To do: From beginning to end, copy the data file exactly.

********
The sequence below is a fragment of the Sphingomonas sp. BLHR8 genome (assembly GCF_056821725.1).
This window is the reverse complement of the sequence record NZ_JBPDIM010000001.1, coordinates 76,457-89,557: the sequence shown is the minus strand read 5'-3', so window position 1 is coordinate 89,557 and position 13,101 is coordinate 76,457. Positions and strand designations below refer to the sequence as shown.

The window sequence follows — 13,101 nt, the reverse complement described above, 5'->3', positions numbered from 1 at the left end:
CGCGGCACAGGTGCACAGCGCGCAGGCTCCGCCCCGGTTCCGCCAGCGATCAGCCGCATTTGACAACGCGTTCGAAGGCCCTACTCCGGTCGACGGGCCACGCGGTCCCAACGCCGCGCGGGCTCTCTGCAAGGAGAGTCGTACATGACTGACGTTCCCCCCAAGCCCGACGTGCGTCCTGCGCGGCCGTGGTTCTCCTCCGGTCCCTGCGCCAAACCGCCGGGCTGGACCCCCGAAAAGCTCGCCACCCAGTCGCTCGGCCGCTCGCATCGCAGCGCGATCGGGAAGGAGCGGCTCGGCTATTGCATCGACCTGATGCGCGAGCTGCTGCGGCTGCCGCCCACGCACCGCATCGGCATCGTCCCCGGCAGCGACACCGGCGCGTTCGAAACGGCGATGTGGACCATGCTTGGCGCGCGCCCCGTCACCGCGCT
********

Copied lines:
The sequence below is a fragment of the Sphingomonas sp. BLHR8 genome (assembly GCF_056821725.1).
This window is the reverse complement of the sequence record NZ_JBPDIM010000001.1, coordinates 76,457-89,557: the sequence shown is the minus strand read 5'-3', so window position 1 is coordinate 89,557 and position 13,101 is coordinate 76,457. Positions and strand designations below refer to the sequence as shown.

The window sequence follows — 13,101 nt, the reverse complement described above, 5'->3', positions numbered from 1 at the left end:
CGCGGCACAGGTGCACAGCGCGCAGGCTCCGCCCCGGTTCCGCCAGCGATCAGCCGCATTTGACAACGCGTTCGAAGGCCCTACTCCGGTCGACGGGCCACGCGGTCCCAACGCCGCGCGGGCTCTCTGCAAGGAGAGTCGTACATGACTGACGTTCCCCCCAAGCCCGACGTGCGTCCTGCGCGGCCGTGGTTCTCCTCCGGTCCCTGCGCCAAACCGCCGGGCTGGACCCCCGAAAAGCTCGCCACCCAGTCGCTCGGCCGCTCGCATCGCAGCGCGATCGGGAAGGAGCGGCTCGGCTATTGCATCGACCTGATGCGCGAGCTGCTGCGGCTGCCGCCCACGCACCGCATCGGCATCGTCCCCGGCAGCGACACCGGCGCGTTCGAAACGGCGATGTGGACCATGCTTGGCGCGCGCCCCGTCACCGCGCT